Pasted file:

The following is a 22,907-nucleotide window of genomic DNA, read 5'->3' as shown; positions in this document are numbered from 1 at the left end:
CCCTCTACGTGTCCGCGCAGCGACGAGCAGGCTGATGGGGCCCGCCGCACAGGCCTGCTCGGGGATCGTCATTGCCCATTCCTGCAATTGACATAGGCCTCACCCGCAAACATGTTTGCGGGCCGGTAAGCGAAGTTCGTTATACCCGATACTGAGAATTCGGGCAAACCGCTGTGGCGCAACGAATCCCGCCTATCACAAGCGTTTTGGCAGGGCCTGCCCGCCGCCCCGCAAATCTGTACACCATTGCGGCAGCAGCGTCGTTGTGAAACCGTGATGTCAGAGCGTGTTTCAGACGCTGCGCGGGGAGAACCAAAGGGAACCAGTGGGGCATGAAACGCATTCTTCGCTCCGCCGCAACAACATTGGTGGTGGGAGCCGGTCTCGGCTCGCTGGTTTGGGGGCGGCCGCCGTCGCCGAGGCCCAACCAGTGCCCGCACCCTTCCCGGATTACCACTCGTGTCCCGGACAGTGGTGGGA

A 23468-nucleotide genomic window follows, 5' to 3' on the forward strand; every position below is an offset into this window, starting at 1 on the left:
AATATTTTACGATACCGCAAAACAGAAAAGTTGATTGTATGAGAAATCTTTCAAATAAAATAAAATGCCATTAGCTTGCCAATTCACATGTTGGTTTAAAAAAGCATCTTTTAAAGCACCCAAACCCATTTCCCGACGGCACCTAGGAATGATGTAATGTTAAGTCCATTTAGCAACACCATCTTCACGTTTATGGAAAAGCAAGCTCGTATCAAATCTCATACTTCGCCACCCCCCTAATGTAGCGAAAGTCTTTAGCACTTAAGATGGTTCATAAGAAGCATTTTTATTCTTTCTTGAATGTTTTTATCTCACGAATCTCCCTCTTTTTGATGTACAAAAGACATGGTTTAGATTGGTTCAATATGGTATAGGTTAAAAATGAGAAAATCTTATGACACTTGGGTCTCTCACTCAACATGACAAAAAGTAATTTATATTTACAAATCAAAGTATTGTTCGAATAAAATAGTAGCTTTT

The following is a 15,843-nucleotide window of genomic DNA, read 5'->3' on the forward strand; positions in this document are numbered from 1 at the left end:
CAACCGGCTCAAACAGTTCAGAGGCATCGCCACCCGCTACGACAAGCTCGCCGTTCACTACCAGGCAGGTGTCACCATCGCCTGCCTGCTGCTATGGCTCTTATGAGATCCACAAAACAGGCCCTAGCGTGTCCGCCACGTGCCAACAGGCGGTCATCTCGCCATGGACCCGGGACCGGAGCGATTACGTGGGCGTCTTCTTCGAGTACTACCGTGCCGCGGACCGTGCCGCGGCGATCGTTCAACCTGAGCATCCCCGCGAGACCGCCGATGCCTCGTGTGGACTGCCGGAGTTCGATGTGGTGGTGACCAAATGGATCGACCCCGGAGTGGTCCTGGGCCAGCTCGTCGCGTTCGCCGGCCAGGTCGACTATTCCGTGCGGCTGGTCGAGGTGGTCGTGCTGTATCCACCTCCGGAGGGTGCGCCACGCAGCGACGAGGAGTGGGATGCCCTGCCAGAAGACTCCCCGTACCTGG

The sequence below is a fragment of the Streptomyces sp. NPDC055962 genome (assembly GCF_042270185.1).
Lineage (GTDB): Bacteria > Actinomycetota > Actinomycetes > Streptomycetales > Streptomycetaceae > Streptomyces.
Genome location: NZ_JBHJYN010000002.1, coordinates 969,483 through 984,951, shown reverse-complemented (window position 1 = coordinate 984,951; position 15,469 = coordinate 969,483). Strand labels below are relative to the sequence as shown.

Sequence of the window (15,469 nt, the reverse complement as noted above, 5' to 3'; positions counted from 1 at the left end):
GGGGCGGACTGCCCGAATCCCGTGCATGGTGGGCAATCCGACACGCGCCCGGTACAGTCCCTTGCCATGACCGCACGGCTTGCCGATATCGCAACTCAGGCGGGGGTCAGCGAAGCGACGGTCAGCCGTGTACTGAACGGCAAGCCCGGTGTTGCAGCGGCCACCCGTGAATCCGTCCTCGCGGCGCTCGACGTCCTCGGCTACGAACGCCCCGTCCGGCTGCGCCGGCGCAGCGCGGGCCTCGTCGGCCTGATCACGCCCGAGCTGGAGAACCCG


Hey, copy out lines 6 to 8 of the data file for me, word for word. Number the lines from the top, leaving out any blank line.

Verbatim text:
CAACCGGCTCAAACAGTTCAGAGGCATCGCCACCCGCTACGACAAGCTCGCCGTTCACTACCAGGCAGGTGTCACCATCGCCTGCCTGCTGCTATGGCTCTTATGAGATCCACAAAACAGGCCCTAGCGTGTCCGCCACGTGCCAACAGGCGGTCATCTCGCCATGGACCCGGGACCGGAGCGATTACGTGGGCGTCTTCTTCGAGTACTACCGTGCCGCGGACCGTGCCGCGGCGATCGTTCAACCTGAGCATCCCCGCGAGACCGCCGATGCCTCGTGTGGACTGCCGGAGTTCGATGTGGTGGTGACCAAATGGATCGACCCCGGAGTGGTCCTGGGCCAGCTCGTCGCGTTCGCCGGCCAGGTCGACTATTCCGTGCGGCTGGTCGAGGTGGTCGTGCTGTATCCACCTCCGGAGGGTGCGCCACGCAGCGACGAGGAGTGGGATGCCCTGCCAGAAGACTCCCCGTACCTGG

The sequence below is a fragment of the Streptomyces sp. NPDC055962 genome (assembly GCF_042270185.1).
Lineage (GTDB): Bacteria > Actinomycetota > Actinomycetes > Streptomycetales > Streptomycetaceae > Streptomyces.